Pepsi-Cola North America is gearing up to launch an online promotional sweepstakes in anticipation of the release of “Star Wars: Episode III Revenge of the Sith,” due out in theaters May 19.
The “Call Upon Yoda” sweepstakes, which starts on April 18, features the enigmatic, multi-centenarian Jedi master, offering Pepsi drinkers one of three ways to interact with the character and potentially win $100,000, among other prizes. The promotion is a manifestation of Pepsi’s longtime relationship with the “Star Wars” franchise.
Buyers of 12- or 24-packs of Pepsi, Diet Pepsi, Caffeine Free Diet Pepsi, Mountain Dew, Diet Mountain Dew, and Sierra Mist will find a code featured in the packaging. Participants begin by registering at the sweepstakes Web site. It hasn’t yet been launched, but will include interactive “Jedi Training” games and an “Intergalactic Translator.” Once registered, users can enter their product codes via phone, online, or text messaging.
If participants hear back from Yoda through one of these media, they will be informed which prize they may have won. Those who are not winners will receive a message from either Darth Vader or C3PO and R2D2, encouraging them to try again.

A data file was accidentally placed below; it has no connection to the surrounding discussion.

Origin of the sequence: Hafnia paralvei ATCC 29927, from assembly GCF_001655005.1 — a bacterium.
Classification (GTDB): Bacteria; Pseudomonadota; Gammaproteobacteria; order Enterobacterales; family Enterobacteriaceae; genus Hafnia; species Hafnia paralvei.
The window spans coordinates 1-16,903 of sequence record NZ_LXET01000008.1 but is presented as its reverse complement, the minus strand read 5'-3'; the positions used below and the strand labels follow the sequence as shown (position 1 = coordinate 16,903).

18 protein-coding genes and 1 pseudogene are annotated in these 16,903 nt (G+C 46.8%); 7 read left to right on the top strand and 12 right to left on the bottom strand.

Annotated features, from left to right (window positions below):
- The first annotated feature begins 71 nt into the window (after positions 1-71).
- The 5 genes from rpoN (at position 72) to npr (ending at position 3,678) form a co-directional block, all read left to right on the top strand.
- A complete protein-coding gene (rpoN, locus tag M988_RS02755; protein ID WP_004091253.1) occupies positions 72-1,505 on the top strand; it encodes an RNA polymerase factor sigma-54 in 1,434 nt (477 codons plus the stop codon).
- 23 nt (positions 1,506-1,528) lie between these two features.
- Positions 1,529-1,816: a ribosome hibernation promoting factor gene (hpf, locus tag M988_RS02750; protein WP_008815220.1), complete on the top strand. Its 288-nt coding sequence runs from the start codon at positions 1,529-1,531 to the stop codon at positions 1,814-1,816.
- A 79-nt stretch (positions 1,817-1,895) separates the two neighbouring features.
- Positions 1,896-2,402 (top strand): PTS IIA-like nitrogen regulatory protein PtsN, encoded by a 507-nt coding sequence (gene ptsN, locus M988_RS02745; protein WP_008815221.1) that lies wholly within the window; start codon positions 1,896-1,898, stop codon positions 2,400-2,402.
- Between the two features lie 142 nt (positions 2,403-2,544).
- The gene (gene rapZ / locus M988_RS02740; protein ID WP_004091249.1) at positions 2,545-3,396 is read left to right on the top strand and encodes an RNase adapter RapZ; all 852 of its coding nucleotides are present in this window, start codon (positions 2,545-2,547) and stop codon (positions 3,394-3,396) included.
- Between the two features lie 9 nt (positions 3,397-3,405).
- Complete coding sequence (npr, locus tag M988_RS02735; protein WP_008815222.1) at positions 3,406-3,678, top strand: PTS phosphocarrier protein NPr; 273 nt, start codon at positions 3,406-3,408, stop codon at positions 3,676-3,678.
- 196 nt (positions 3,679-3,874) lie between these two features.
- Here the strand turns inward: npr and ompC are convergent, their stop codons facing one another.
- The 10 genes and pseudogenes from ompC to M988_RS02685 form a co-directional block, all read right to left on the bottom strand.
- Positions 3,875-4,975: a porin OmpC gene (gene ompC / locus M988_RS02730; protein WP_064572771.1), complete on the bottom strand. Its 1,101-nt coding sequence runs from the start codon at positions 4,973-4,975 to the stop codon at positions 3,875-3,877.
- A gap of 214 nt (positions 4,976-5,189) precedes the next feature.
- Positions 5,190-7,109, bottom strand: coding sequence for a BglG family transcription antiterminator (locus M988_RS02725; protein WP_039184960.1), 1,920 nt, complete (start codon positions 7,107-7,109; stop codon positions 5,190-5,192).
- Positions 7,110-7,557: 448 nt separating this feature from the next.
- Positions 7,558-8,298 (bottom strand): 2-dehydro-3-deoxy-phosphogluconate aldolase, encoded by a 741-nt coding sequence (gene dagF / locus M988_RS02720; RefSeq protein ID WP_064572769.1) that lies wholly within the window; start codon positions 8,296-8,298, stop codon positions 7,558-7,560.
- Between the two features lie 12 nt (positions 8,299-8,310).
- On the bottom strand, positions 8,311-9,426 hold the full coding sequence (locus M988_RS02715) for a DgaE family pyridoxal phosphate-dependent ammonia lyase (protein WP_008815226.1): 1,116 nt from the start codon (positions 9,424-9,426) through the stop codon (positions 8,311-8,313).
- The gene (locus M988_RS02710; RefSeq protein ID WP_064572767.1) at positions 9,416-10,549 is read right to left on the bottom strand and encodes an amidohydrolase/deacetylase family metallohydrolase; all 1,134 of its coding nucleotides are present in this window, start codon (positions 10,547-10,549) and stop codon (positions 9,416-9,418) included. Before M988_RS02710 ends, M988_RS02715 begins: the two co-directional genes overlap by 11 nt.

“Revenge of the Sith is already the most talked-about movie of the year, and Yoda is one of the most beloved movie characters of all time, so we’re very excited that he is the cornerstone of our promotion and our new Diet Pepsi commercial,” said Dave Burkick, SVP and chief marketing officer of Pepsi-Cola North America.
In addition to ten cash bounties of $100,000, other prizes will include “Star Wars” toys, games from Hasbro and Lego, and two-liter bottles of Pepsi Lime.
Offline components to the campaign include a new Diet Pepsi commercial called “Jedi Mind Trick,” which will begin airing in May. The spot was created by BBDO New York. Pepsi has also partnered with 7-Eleven to offer “Darth Dew Slurpees” and four 3-D cups at participating stores.
They're arguably the most annoying video ad formats in existence, but soon they'll be a thing of the past, at least on YouTube.
On Thursday, Twitter reported its earnings for Q4 2016, and the results have raised questions about the company's long-term future.
From its $1.5 billion air cargo hub to its growing network of contract last-mile delivery drivers, Amazon is increasingly looking like a logistics company; but shipping and logistics giant FedEx isn't sitting idly by.
Havas Group's Meaningful Brands report delivers sobering news for brands: consumers wouldn't care if 74% of the brands they use disappeared off the face of the earth.